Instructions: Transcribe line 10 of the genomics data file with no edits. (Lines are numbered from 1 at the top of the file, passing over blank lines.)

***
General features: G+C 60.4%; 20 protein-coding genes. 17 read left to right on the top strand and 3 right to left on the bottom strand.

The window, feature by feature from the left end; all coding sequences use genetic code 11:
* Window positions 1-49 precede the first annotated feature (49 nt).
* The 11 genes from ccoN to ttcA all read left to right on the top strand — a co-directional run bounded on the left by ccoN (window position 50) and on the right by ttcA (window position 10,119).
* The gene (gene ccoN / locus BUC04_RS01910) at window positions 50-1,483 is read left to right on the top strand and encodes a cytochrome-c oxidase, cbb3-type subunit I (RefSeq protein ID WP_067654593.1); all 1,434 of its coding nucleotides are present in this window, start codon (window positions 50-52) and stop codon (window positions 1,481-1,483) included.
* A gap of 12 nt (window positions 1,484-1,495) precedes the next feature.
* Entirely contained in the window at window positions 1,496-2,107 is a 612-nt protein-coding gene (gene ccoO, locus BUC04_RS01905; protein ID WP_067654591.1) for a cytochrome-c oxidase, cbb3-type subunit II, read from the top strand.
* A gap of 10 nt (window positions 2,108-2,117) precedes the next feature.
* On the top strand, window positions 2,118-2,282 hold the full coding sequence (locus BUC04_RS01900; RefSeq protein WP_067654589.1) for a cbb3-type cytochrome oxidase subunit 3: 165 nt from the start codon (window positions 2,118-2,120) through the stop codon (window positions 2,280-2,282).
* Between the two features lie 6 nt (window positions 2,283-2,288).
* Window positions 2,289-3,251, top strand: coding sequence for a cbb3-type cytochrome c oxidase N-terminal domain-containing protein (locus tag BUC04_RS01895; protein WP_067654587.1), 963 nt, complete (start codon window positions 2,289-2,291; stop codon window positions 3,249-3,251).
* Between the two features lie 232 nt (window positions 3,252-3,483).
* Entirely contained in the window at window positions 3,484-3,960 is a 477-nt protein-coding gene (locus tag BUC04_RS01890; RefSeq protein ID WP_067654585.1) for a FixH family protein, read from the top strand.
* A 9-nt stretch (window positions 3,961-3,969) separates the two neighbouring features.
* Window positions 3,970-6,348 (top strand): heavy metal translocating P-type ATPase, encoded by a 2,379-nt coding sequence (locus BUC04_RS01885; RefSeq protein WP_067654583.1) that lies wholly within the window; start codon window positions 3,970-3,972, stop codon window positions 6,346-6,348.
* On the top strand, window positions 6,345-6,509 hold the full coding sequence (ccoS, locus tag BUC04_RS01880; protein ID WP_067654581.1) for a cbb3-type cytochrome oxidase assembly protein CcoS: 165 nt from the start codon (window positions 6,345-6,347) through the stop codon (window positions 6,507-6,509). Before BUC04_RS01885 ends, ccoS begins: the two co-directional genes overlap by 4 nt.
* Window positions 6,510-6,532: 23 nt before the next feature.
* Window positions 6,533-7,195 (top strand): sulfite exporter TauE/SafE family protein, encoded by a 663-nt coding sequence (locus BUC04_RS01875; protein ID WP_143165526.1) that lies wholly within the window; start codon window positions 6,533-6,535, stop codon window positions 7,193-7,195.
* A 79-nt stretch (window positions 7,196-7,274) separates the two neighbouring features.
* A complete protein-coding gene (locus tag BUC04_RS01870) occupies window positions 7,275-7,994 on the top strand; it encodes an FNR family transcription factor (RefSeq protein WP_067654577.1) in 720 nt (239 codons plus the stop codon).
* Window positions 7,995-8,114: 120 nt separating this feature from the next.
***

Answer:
* Between the two features lie 6 nt (window positions 2,283-2,288).